What do I do with ten pounds of tomatoes?

I’ve never experienced this particular kind of bounty before - A grew too many and gave them to B who left town and dumped them on me, and now I’ve got a full grocery bag of tomatoes that have got to have something done to them TODAY. They’re regular beefsteak eating tomatoes, variety unknown, but not sauce tomatoes.

I can can, I can freeze. Plenty of room in the freezer. Never made sauce from actual noncanned tomatoes before 'cause, well, never had this many. My garden just produces enough for me to eat! Can you make a good sauce with not-sauce tomatoes? I’m not going through all the effort of canning for something that isn’t great, I do that enough already. (Pear relish, I’m talking to you!) My first thought was to freeze them whole individually and then bag, but I bet that would be super-gross, right? Help, and help now - I’ll probably have to throw out some of these as it is already!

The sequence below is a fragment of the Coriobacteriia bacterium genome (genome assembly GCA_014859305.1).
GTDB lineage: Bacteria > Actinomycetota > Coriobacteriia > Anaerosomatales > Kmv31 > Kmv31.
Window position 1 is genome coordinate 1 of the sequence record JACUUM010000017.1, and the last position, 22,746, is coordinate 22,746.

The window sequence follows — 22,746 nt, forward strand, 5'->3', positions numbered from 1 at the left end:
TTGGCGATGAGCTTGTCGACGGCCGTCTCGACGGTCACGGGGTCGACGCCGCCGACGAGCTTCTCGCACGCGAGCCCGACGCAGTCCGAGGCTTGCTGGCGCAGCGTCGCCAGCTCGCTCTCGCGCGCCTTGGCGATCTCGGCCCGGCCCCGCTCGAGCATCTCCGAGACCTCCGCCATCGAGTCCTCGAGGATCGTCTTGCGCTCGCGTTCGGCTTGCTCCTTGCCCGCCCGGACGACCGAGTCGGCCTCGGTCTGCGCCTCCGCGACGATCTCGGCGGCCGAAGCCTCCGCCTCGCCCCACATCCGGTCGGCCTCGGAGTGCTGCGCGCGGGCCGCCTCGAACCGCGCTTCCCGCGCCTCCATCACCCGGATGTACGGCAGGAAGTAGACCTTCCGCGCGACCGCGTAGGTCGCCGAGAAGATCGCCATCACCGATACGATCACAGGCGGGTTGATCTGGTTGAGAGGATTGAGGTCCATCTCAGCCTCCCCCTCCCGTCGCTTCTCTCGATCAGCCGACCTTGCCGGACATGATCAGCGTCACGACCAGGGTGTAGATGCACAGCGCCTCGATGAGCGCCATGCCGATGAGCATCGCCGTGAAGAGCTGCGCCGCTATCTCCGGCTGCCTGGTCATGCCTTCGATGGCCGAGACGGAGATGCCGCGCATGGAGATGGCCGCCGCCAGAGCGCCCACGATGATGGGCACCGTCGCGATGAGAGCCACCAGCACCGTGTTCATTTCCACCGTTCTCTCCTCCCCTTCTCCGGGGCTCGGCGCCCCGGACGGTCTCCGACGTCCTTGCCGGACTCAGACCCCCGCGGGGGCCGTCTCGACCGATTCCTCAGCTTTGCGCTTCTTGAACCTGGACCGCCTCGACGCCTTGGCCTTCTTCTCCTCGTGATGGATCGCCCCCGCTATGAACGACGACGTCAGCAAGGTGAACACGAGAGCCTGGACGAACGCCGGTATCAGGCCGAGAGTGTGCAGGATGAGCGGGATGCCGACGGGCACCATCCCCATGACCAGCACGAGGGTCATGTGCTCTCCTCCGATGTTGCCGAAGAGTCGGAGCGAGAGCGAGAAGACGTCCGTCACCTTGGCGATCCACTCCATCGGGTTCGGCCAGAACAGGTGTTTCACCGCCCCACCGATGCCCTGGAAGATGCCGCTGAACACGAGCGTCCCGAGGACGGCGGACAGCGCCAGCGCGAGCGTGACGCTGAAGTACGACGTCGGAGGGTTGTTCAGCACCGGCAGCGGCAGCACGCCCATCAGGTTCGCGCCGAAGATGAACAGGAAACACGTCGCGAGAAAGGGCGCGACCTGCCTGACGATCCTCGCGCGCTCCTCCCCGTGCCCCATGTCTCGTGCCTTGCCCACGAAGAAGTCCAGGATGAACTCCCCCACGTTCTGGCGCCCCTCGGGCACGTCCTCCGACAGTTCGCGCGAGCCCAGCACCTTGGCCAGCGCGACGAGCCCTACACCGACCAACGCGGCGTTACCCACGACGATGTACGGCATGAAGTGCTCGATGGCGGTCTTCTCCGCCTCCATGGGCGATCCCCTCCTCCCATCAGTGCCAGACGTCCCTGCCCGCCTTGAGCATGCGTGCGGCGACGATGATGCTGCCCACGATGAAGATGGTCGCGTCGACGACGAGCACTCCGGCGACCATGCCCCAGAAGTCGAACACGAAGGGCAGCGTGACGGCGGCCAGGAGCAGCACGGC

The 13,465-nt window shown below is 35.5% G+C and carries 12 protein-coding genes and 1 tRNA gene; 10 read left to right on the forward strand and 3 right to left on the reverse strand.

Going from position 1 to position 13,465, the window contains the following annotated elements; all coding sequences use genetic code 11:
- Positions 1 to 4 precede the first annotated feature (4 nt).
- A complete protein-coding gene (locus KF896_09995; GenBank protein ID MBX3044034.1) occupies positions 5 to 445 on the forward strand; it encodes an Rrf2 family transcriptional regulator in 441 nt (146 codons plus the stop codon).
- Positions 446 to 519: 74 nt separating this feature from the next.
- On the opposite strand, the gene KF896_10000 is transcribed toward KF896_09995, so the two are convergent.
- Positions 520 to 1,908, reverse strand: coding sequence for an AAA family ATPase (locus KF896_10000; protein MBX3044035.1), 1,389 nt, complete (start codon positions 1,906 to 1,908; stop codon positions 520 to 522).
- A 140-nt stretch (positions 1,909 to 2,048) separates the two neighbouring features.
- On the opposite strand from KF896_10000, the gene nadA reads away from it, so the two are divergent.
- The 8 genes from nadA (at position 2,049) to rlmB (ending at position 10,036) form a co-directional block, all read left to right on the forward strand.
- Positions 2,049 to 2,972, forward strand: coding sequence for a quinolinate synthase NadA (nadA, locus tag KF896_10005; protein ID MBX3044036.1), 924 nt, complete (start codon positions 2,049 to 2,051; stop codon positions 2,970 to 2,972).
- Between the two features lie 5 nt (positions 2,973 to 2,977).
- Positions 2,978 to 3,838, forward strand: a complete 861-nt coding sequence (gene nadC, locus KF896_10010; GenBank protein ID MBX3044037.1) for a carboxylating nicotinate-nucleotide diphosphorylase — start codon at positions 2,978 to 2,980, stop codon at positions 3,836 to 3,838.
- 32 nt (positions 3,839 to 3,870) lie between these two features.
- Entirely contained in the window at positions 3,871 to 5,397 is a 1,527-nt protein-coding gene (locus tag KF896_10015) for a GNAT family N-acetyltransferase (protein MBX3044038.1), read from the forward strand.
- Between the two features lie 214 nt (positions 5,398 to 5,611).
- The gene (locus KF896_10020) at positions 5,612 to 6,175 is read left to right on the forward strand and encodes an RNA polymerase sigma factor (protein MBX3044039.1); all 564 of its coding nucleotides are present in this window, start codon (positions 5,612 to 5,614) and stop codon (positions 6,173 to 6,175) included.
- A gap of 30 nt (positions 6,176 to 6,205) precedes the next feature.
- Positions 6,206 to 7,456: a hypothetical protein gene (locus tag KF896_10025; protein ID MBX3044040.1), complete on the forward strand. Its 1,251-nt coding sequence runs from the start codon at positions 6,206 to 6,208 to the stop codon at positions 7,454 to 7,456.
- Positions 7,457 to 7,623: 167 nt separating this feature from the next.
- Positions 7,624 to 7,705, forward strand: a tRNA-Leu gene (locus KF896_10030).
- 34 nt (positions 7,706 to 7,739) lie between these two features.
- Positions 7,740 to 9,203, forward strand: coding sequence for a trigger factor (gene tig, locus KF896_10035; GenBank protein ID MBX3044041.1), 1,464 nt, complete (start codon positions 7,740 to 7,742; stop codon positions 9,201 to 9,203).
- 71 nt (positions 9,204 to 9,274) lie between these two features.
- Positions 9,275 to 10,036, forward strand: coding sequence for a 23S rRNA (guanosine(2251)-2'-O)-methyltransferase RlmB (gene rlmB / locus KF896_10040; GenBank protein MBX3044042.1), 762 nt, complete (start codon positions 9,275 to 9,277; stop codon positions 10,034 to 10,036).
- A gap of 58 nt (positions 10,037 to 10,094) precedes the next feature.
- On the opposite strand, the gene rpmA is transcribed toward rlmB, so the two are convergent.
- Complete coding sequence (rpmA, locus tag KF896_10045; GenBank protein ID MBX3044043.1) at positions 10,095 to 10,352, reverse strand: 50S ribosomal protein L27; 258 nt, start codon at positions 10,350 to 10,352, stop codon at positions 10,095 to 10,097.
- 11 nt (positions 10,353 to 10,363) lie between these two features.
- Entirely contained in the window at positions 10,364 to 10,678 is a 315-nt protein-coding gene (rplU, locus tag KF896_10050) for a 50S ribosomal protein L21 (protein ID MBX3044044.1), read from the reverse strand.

I’ve frozen tomatoes for cooking later. When you do cook them, you can put frozen tomatoes into boiling water for a short time to make it very easy to peel them.

Freeze them. You can make sauce or salsa out of them later. We do this every year, when things get out of hand. We use the big gallon freezer zipper bags.

It’s best to skin them before freezing, but not absolutely necessary. Not skinning does make handling them later more difficult. (Skinning: drop in boiling water for a few seconds until skin starts to slip, then shock in ice water, then peel skin.)

You can make sauce & salsa out of even very overripe tomatoes, so as long as they’re not actually rotten, you can still save 'em.